An active lifestyle and longevity have a direct correlation. Physical fitness and regular exercise help in lowering health risks and make you less susceptible to diseases. Read on to know more about the dos and don’ts
Older fit individuals have many of the functional characteristics of younger people so it could be argued that improved physical fitness slows down the ageing process and offers some protection to health and possible longevity.
Recent findings suggest that participation in athletics as a young adult does not necessarily ensure increased longevity. However, substantial safeguard is provided for health and longevity, if physical activity is maintained throughout life. Vigorous regular exercise has the greatest effect in terms of extending life. People who expend at least 1,500 kilocalories weekly in vigorous activities such as jogging, brisk walking or fast cycling for 45 minutes to an hour, 3 or 4 times a week, have a 25% lower death rate compared to most sedentary men. The benefits of vigorous exercise are also seen among smokers or those overweight.
For most people, regular physical activity also protected one from heart attack and stroke. Although, it is well established that one’s level of physical activity is associated with health risk, an important question is whether a sustained increase in regular activity reduces the risk of disease. Due to lifestyle changes and heart disease, it is important to become more physically active on a regular basis and at the same time reduce health risks by quitting smoking, maintaining optimal body weight and controlling blood pressure.
Various personal characteristics and environmental factors that are related to susceptibility to Coronary Heart Disease (CHD) have been identified in the past 30 years. The following is a list of risk factors that identify men, women and children at high or low risk for CHD. It seems logical to assume that elimination or reduction of one or more risk factors will cause a corresponding decrease in the probability of contracting CHD.
- Elevated blood lipids
- Cigarette smoking
- High uric acid levels
- Sedentary lifestyle
- Tension and stress
High-Density Lipoprotein (HDL) cholesterol is known as the “good” cholesterol because it helps remove other forms of cholesterol from your bloodstream. Higher levels of HDL cholesterol are associated with a lower risk of heart disease. Such levels are elevated in endurance athletes and those who engage in either vigorous aerobic training or more moderate levels of regular exercise.
Regular physical activity protects against heart disease. The relative risk of a fatal heart attack among sedentary individuals is approximately twice that of more active men and women. The maintenance of physical fitness throughout life also provides significant protection for CHD risk factors.
Aerobic exercise prevents Coronary Heart Disease in the following ways:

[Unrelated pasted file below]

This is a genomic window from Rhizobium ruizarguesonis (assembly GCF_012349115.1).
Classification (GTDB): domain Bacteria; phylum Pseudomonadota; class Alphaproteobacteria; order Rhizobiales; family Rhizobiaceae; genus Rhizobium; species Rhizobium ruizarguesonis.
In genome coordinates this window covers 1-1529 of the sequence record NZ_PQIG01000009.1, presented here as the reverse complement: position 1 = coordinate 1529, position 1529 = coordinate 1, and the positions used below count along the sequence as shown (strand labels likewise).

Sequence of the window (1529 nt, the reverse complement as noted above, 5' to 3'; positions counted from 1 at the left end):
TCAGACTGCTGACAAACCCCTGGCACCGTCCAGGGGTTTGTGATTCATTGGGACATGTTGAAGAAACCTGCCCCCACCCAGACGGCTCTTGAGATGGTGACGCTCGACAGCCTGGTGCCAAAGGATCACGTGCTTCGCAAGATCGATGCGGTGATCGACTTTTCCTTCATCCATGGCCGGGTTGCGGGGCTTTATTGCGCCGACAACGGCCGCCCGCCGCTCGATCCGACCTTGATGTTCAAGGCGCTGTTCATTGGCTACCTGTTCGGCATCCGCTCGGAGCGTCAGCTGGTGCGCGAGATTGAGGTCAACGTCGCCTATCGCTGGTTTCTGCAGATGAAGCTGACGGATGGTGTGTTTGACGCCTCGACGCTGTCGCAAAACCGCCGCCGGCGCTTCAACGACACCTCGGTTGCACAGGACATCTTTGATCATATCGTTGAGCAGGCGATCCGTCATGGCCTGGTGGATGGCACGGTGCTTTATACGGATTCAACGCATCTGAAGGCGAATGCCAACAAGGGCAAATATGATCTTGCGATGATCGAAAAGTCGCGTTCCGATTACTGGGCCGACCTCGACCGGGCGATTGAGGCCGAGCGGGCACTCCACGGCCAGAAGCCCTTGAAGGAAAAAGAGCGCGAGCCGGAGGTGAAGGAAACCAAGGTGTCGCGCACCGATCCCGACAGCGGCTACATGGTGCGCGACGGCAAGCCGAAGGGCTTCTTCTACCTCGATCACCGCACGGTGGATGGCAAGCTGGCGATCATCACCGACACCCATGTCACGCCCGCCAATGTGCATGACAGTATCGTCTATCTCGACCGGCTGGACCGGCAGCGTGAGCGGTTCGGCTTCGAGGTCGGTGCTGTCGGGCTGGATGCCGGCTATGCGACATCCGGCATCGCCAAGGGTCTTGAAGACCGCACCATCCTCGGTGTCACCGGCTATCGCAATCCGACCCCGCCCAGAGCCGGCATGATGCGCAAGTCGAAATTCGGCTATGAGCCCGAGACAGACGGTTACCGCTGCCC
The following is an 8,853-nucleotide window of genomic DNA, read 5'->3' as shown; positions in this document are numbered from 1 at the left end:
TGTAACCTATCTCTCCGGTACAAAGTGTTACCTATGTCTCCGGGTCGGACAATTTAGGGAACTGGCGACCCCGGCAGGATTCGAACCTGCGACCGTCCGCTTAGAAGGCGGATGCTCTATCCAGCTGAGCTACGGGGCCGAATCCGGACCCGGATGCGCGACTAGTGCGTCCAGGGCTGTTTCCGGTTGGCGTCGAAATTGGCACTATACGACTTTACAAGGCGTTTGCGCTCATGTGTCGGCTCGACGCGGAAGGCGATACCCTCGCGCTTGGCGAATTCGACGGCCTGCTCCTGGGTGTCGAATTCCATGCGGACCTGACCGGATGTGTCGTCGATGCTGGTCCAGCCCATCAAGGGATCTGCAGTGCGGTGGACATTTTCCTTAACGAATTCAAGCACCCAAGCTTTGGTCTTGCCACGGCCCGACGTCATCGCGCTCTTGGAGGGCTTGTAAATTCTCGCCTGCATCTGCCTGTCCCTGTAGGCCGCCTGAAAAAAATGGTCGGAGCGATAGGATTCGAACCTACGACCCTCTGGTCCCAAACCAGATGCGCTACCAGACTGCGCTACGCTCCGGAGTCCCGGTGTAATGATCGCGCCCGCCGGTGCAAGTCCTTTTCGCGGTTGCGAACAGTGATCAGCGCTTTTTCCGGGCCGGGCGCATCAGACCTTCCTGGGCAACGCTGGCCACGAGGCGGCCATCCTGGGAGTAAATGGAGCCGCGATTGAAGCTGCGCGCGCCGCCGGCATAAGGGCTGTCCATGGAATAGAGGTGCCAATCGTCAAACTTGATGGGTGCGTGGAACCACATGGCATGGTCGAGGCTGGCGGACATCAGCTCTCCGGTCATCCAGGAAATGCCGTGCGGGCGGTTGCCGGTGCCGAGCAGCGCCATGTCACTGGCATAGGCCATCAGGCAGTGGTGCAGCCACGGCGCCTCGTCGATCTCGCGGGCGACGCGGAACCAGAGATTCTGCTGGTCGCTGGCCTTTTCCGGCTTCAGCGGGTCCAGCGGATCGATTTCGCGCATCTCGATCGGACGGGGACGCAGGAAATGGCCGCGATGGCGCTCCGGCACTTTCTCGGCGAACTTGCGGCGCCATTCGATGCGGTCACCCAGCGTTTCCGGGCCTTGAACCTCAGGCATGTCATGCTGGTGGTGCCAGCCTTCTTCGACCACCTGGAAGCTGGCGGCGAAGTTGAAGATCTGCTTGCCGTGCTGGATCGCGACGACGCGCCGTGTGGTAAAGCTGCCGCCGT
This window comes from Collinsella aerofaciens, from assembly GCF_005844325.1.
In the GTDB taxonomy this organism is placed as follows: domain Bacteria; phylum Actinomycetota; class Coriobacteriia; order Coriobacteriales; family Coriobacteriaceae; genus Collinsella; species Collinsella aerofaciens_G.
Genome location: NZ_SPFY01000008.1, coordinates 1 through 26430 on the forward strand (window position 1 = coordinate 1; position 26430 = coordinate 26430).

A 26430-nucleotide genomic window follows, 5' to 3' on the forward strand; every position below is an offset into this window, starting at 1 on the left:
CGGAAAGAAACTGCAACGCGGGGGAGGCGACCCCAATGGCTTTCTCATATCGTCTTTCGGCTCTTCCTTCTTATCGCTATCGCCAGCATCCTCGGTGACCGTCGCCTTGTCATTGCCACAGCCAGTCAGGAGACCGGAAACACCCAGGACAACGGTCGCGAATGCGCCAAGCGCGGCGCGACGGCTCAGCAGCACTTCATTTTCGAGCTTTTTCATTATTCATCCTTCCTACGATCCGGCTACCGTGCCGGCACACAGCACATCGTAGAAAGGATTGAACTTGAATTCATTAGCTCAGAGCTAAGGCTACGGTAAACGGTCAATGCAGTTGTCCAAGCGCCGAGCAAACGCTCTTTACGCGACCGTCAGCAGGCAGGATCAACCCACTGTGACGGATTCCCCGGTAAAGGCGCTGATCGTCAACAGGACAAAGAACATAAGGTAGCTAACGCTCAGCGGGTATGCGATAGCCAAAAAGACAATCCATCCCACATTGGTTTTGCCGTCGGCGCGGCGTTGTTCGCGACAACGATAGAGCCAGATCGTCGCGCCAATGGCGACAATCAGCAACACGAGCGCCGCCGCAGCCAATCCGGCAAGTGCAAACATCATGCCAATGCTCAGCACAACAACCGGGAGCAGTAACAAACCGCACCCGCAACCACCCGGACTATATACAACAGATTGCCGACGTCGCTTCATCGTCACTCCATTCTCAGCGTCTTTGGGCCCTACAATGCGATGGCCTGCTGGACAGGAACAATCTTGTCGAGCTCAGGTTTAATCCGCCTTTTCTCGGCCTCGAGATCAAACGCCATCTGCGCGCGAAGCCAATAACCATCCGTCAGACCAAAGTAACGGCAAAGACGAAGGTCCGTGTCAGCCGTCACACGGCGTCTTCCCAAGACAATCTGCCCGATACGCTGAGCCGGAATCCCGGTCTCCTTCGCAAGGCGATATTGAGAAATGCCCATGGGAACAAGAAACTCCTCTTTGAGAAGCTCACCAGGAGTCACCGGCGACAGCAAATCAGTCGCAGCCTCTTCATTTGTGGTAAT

1. Improves myocardial circulation and metabolism to protect the heart from hypoxic stress.
2. Establishes more favourable blood-clotting characteristics.
3. Normalises the blood lipid profile.
4. Alters heart rate and blood pressure so that heart functions more effectively during exercise.
5. Achieves a more desirable body fat distribution.
6. Provides a favourable outlet to psychological stress and tensions.
For an adult, the World Health Organization (WHO) recommends at least 150-300 minutes of moderate-intensity aerobic physical activity or 75-150 minutes of vigorous-intensity training. This could not only prevent cardiovascular ailments but also prevent other chronic illnesses such as hypertension, Type-2 diabetes and cancer.
There are 10 habits linked to a long life in conjugation with physical exercise.
- Eat more nuts
- Avoid overeating
- Eat plenty of healthy plant foods
- Do not smoke
- Moderate your alcohol intake
- Prioritise your happiness
- Avoid chronic stress and anxiety
- Nurture your social circle
- Drink coffee or tea
- Sleep well
While any amount of exercise adds to life expectancy, the more you exercise, the greater the benefit.
The scientific consensus is that it is best to include some vigorous activity as part of your exercise regimen and the approach that has generated the most excitement when it comes to longevity is called high-intensity interval training, which involves alternating between very intense bouts of action and exercise at a more leisurely pace during a workout.
The more time you spend sitting, the higher your risk of an early death. Taking a break every 30 minutes significantly lowers your risk. Try setting an alarm to remind yourself to get up and walk around every half hour while you are sitting or get up and do something during the commercial breaks while you are watching TV.
Work On Your Balance
Can you stand on one leg with your eyes closed for more than 10 seconds? Good balance also can help prevent falls. Yoga can improve your balance, but so can working a few key exercises into your daily life. Try standing on one leg while you hold onto a chair or table.
In the end, what is important is not just how long you live, but how well you live. Physical activity is essential for maintaining your overall quality of life as you age. Older people who exercise are healthier, stronger, sleep better, perform daily tasks more easily and are less likely to experience cognitive decline. So if longevity is important to you, choose a workout you enjoy and make sure you adhere to it.